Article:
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Cast to Type
John Walters
March 05, 2001
The sportswriter never gets the girl. The sports-writer never solves the crime. He never files his story and then rides off into the sunset. FBI agent Clarice Starling stalks serial killer Buffalo Bill; the sportswriter lurks next to the locker room stall of Buffalo Bill Doug Flutie.
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March 05, 2001

Cast To Type

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The sportswriter never gets the girl. The sports-writer never solves the crime. He never files his story and then rides off into the sunset. FBI agent Clarice Starling stalks serial killer Buffalo Bill; the sportswriter lurks next to the locker room stall of Buffalo Bill Doug Flutie.

On television, sportswriting is most often depicted as comedy, not drama. Think Oscar Madison ( Jack Klugman) in The Odd Couple, Slap Maxwell (Dabney Coleman) in The Slap Maxwell Story, Tony DiMeo ( Tony Danza) in The Tony Danza Show, if you must. The latest incarnation is Ray Barone, who, as portrayed by Ray Romano, mixes punch lines with deadlines on CBS's highly rated Everybody Loves Raymond.

" Oscar Madison's the closest to the real thing," says Detroit Free Press columnist Mitch Albom of the incurable slob in whose bedroom laundry ferments like overripe cheese. " Jack Klugman didn't invent getting mustard on your tie. That already went with the territory."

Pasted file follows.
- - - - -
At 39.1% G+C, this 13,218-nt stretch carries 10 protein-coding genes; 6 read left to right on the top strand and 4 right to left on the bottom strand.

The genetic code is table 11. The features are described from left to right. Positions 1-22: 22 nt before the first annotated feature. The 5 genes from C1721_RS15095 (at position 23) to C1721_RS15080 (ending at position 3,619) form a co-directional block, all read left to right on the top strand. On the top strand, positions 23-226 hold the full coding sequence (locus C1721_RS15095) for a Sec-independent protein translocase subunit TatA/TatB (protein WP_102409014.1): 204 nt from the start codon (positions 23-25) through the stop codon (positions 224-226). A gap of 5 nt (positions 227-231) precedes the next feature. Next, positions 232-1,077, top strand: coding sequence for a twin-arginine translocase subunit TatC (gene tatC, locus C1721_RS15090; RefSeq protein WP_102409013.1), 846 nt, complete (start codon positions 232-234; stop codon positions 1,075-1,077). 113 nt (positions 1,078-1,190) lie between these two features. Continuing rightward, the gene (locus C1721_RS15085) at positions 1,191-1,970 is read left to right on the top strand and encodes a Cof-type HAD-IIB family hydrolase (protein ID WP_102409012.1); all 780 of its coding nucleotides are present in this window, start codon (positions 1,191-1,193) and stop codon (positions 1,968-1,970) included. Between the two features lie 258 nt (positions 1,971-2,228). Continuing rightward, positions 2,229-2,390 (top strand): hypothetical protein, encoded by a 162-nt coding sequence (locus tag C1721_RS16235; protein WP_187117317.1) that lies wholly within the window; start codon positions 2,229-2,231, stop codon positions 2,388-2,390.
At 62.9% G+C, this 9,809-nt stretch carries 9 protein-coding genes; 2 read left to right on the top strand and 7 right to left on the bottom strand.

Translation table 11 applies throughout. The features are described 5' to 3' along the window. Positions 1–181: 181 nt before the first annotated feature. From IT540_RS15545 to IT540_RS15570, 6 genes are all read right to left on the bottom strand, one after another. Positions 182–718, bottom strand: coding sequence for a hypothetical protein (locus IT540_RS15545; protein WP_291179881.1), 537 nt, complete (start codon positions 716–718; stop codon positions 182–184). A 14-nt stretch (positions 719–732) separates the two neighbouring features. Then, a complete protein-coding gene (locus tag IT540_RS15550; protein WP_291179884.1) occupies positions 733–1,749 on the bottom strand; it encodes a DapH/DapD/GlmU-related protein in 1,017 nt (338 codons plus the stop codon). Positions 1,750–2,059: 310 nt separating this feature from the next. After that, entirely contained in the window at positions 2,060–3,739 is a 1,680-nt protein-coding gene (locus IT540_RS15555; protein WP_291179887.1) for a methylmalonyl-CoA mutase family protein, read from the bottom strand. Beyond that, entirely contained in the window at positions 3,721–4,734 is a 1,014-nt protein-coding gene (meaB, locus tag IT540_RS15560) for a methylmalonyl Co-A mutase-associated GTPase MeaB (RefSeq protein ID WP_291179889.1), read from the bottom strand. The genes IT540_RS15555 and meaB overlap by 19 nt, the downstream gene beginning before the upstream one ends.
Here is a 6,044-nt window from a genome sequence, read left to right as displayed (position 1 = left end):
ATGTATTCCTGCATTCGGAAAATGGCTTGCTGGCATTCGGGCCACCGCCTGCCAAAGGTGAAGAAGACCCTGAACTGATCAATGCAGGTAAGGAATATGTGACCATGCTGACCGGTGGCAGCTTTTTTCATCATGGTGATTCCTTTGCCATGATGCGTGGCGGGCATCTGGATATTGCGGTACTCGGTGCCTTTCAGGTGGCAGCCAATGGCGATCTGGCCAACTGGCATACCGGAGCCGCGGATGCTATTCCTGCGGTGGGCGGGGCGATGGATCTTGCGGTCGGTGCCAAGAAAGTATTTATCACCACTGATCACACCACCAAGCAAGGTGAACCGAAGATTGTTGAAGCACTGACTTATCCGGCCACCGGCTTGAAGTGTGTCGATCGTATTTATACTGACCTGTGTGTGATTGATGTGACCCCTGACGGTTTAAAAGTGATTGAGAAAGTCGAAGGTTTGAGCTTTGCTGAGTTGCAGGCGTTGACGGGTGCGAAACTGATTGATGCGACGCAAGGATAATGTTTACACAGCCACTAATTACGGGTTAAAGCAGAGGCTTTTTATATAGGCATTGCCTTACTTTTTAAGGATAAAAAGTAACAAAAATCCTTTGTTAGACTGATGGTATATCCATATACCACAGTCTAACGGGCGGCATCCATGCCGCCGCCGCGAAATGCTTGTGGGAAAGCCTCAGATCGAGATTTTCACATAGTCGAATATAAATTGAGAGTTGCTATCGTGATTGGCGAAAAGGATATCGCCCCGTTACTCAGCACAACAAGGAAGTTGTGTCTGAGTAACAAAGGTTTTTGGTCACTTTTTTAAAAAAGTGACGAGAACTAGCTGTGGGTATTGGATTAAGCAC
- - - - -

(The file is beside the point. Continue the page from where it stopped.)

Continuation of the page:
Albom isn't only a sportswriter, but he's also host of The Mitch Albom Show ( MSNBC, weekdays, 3 p.m.), a talkfest. Moreover, he is one of the few real sportswriters to have been portrayed on TV (by Hank Azaria in the ABC TV movie Tuesdays with Morrie, based on Albom's 1997 best-seller). Albom thinks TVs view of his profession is cockeyed. "Sportswriting is better fodder for drama than it is for comedy," he says. "In real life you often have a situation in which well-educated, middle-income, middle-aged people record the exploits of younger, wealthier and usually less-educated people. That's more poignant than it is funny. There's conflict there, and that's what you want in dramas."

There's plenty of conflict in the aforementioned sitcoms—domestic conflict. Madison, who shares his abode with finicky friend Felix Unger, is divorced, as are Maxwell and DiMeo. Ray Barone bickers good-naturedly yet incessantly with his wife, his parents and his brother. Sure, everybody loves Raymond, but does anybody like him?

Another common element: Rarely are sitcom sportswriters shown at work. "Here's the scene I would write," says Albom. "Baseball writer typing on deadline. Computer breaks. After a few panicked attempts at fixing it, he gives up. Hurls it from the press box. It lands on home plate, shattering. At the sound of the crash, the other writers look up. For a moment they regard their colleague in distress. Then they resume typing."

Sounds Oscar-worthy.

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